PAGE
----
It’s something I still struggle with honestly. I’ve been in and out of therapy to change my thinking and my self worth. I don’t think our self worth should come from other people, which is something I still struggle with. We need to let go of seeking approval from others and at the end of the day, who are you really trying to prove this stuff to? You! It should be you. And as a result, you are creating strong children who look at their mother and see she believes in herself so they can believe in themselves. I want this to be their self talk. I want them to know they can go out and do anything and it might not be easy, but ask themselves how are you going to pick yourself up, keep going, or change your path?
Did you ever consider giving up or run into a point where it felt too hard?
No. Not with any of my schooling. At the end of my graduate program I just had way too much on my plate. I was working a very big case load at work, interning, doing research, going to classes and not seeing my daughter as much as I wanted, that was the hardest time of my life. I felt like I was literally waving my white flag for help. I went to my employer and asked for 3 months of a lighter case load to get through graduation and they said no. Sorry Charlie. This is the case load you got.
That really discouraged me. It completely changed the direction of my career. I was very loyal to the agency I was with. I had gotten a promotion early and was very vocal on my intentions to stay on after graduation, but after not being supported, it completely changed what I wanted to do with my therapist hat and mental health career. Now I work in a completely different setting.
I think things happen to you for a reason.
Did you ever doubt yourself?
I wouldn’t say I doubted myself. It’s always clear for me what I need to do, but that doesn’t make it easy. I know what I need to do, change is hard, it’s uncomfortable, it doesn’t feel good. And that’s where we get hung up all the time. We think “I don’t like feeling not good” or “I don’t like the pain” but growth and change requires growing pangs and transitions. You’ll be in limbo between different things, that’s normal. But staying authentic to who you are and what you want for you and your family and your life is how you’ll get there.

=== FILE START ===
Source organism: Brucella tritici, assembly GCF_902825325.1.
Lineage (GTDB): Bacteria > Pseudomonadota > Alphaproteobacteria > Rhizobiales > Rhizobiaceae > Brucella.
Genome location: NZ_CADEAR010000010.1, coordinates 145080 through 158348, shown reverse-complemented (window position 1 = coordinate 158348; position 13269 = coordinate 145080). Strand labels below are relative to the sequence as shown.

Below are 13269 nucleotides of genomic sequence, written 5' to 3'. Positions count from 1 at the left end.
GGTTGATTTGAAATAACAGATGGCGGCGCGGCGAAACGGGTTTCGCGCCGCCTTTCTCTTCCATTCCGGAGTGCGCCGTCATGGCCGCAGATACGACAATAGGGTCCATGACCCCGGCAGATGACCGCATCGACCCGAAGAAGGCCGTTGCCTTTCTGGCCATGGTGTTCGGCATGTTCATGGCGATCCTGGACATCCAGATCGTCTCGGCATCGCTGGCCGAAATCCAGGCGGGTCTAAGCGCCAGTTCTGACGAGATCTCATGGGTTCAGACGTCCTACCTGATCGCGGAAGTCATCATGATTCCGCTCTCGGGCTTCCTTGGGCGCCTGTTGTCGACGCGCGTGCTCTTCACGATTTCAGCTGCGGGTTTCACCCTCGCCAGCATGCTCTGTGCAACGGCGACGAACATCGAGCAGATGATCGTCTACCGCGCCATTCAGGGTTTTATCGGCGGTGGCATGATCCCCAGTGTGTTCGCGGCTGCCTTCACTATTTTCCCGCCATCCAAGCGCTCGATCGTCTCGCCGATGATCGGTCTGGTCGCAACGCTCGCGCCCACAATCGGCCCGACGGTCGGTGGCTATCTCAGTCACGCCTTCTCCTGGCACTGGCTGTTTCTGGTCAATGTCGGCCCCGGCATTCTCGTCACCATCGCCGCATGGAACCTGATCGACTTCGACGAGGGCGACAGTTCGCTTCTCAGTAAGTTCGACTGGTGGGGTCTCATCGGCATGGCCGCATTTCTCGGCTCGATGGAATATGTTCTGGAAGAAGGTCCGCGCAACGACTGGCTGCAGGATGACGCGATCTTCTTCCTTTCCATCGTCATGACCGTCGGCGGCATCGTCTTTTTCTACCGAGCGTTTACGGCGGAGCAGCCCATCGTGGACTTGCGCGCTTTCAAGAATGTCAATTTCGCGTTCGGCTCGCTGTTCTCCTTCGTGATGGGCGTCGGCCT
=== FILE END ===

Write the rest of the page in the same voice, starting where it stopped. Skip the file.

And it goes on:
How different did your life look from what you thought it would be?
I never thought I’d get married or have children…and now I’m married with baby #4 on the way. I love my tiny people. It’s so hard and time consuming. I’m in the thick of the hard, tiny years when they are so consuming of your energy. I can’t imagine my life not being right here. I look at my husband and am so grateful, he’s an amazing man. Those things all happened to me for a reason. I needed these people.
I come from a background of not being loved and now here I have this beautiful life of love. My home is warm. It is loving.
So would you say life gives you what you need, even if it’s not what you think you need?
Yeah I think so. I think even the hard stuff it throws at you is to challenge you, to grow you. I think changing your mindset of “why is this happening to me, this isn’t fair” to “what can I learn from this?” Why is this happening, but not in a woe is me way. “Where is this taking me? How can I grow from this?”
So what advice would you give to someone who facing something that is not what they thought, and they’re not really sure what to do next?
Remember, this too shall pass. I generally believe things happen to you for a reason. Even though we might not have a clear answer, but when life knocks you down and you get back up, you grow. And you will be okay. You have to believe in you. You are worthy of continuing on. You are worthy of love. You are worth of success. I think everybody has their internal greatness, go spread it on the world!
That’s what you’re doing in you podcast and in your social media. Will you tell me a little bit more about that?
Mimosas With Moms was born because just landing on these different seasons of my motherhood journey, I wanted a places for all moms to feel connected, understood, empowered and not feel judged. Just a place to be a cheerleader for moms. It’s so hard, it’s draining. These kids don’t come with a manual. Each one is different. Each one needs you in a different way. It’s literally the hardest job you’re ever going to have, but how cool it is that we have this tribe where we all have this common thing. Our stories might all be different, we might all be doing it differently, but we’re all in it together. How cool it can be when we’re not judging or putting each other down. It really can be this uplifting community.
On the podcast you interview all different kinds of people giving all different kinds of advice, so what would you say the mission is of Mimosas With Moms.
To connect, support and empower moms.
And that’s something we all need. Thank you so much Abbey!